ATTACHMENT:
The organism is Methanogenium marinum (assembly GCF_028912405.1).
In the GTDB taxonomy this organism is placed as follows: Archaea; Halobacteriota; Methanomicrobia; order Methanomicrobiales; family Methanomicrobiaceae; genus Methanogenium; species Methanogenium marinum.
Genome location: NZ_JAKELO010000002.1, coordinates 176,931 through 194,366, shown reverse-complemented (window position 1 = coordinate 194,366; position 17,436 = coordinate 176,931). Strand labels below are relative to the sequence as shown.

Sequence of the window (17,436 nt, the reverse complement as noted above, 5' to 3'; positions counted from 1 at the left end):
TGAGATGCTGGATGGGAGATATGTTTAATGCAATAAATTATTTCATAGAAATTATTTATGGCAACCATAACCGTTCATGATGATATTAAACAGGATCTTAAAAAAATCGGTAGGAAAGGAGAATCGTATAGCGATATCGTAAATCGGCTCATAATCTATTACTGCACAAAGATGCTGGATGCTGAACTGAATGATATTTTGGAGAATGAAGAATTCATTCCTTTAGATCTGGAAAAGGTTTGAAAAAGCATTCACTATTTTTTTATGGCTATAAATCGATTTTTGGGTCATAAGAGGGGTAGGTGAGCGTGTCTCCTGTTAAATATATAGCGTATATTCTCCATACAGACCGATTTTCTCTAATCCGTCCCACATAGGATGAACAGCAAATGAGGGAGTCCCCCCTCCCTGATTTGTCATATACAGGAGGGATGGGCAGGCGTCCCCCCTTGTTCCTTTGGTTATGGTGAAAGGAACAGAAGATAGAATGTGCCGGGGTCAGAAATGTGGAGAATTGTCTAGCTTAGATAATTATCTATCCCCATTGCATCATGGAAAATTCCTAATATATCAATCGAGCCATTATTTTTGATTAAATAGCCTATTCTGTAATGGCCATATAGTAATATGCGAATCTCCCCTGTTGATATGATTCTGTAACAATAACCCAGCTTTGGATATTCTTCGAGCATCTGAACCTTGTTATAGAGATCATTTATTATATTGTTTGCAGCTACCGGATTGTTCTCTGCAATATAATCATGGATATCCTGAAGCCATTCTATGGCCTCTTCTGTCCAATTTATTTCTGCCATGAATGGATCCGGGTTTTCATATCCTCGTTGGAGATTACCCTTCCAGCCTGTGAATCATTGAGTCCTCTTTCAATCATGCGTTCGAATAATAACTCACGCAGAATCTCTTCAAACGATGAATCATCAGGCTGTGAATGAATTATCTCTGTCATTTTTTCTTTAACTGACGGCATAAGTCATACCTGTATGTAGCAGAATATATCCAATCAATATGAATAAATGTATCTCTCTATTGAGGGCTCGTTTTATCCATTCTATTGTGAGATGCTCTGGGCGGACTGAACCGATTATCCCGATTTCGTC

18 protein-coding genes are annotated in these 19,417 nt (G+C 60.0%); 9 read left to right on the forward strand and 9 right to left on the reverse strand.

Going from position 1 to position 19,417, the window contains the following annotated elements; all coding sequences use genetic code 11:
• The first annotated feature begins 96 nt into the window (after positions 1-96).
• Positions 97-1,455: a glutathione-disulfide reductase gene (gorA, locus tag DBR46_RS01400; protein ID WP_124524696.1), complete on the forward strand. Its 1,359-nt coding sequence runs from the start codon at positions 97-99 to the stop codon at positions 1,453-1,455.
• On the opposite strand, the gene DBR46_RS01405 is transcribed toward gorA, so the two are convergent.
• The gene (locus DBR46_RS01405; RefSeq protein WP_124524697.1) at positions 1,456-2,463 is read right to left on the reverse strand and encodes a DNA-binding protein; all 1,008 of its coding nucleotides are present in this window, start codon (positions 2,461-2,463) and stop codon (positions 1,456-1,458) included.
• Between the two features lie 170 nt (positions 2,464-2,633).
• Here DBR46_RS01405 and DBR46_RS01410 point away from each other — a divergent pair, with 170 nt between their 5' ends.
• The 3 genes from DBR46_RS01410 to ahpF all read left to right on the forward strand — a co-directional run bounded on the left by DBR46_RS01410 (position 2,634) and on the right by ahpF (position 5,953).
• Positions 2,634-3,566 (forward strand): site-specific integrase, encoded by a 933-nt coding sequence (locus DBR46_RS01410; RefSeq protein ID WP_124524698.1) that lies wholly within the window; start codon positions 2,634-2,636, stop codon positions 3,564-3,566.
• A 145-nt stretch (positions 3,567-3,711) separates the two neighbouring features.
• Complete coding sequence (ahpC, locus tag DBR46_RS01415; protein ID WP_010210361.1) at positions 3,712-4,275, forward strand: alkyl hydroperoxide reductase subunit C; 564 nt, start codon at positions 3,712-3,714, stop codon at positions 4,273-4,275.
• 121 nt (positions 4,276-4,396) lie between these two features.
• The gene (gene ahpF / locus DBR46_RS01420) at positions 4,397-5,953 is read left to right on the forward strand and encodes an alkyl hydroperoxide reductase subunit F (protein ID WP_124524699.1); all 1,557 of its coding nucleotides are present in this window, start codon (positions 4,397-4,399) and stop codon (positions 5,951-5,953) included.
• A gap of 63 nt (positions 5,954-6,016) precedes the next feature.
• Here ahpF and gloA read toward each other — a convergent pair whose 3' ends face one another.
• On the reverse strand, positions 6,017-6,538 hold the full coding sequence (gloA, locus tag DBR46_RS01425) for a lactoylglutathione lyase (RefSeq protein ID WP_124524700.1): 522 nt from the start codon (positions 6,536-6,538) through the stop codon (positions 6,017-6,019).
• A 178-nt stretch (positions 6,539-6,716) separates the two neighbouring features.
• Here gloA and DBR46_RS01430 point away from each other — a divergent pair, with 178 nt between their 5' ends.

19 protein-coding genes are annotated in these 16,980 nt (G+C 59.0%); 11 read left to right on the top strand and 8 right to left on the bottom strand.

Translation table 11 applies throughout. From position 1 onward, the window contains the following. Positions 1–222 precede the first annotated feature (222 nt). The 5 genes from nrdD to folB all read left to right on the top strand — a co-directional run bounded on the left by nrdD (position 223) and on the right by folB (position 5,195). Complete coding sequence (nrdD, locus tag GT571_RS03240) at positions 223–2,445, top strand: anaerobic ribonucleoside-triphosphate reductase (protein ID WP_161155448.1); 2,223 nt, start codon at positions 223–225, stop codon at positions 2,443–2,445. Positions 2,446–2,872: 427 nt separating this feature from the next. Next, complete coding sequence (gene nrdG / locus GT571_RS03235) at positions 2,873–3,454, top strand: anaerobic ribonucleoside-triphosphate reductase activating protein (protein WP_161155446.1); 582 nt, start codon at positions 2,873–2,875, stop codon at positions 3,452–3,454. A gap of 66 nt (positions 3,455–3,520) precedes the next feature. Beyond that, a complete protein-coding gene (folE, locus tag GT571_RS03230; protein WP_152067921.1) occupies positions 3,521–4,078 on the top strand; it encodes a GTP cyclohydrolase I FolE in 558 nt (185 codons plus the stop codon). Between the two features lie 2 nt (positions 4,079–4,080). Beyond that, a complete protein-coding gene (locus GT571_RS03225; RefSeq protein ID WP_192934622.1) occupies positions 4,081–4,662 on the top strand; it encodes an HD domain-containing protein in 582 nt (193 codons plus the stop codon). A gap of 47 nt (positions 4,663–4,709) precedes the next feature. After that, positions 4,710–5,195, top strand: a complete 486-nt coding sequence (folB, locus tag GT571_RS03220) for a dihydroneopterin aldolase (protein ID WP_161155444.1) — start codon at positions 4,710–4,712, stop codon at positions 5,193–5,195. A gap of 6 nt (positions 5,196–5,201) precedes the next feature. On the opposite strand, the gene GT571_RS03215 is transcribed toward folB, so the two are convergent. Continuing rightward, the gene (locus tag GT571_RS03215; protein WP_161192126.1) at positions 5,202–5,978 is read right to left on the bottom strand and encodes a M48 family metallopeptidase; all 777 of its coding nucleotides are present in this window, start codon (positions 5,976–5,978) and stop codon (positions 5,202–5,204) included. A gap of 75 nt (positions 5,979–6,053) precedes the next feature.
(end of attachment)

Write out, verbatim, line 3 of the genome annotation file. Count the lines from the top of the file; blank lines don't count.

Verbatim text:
Genome location: NZ_JAKELO010000002.1, coordinates 176,931 through 194,366, shown reverse-complemented (window position 1 = coordinate 194,366; position 17,436 = coordinate 176,931). Strand labels below are relative to the sequence as shown.